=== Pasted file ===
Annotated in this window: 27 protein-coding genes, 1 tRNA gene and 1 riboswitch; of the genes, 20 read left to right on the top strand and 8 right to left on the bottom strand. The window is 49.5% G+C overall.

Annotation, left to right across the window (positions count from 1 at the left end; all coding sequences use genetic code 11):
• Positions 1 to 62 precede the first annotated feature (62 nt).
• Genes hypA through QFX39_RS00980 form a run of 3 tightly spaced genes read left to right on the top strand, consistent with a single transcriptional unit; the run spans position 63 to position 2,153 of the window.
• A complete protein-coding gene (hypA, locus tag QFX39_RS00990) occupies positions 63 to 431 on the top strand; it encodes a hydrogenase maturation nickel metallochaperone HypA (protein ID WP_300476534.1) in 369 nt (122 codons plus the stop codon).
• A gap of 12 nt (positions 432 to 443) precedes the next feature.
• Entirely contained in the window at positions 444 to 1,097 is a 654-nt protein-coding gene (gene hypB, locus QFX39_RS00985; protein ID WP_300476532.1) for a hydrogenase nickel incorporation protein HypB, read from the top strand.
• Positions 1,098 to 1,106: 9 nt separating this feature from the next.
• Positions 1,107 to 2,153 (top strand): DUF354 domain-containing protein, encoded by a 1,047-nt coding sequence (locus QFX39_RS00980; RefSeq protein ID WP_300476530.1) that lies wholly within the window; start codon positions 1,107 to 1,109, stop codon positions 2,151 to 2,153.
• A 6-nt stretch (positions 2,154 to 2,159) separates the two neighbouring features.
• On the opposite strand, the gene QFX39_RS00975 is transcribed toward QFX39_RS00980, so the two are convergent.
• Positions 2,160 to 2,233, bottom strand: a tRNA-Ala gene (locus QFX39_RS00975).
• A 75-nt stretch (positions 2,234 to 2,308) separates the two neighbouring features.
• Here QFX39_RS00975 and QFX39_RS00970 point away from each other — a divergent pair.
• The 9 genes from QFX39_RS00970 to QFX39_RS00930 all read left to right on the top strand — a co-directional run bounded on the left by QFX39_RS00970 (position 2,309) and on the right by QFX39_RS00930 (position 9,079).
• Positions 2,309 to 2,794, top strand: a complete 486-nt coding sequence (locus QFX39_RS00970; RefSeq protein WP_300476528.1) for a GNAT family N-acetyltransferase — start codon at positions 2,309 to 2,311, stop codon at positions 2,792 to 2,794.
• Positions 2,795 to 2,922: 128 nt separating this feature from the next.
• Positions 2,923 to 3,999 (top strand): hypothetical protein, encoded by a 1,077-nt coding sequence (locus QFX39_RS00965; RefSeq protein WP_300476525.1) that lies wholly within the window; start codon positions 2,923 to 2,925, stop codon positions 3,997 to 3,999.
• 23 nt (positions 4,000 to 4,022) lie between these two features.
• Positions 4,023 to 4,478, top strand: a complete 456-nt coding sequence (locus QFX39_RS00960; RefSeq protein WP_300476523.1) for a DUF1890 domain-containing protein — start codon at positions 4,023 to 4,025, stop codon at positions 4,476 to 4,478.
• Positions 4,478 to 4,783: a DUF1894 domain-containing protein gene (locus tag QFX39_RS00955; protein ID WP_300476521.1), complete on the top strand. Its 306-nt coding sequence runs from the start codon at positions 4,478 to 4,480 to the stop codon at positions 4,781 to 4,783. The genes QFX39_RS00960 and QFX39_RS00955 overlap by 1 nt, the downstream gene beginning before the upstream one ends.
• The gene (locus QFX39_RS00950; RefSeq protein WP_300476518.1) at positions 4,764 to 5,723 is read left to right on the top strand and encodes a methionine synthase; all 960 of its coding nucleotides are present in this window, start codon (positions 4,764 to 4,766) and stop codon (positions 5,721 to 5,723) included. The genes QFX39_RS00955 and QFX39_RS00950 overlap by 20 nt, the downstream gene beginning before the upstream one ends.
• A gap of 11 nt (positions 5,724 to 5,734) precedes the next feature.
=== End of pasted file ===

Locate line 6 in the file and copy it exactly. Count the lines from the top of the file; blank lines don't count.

• A gap of 12 nt (positions 432 to 443) precedes the next feature.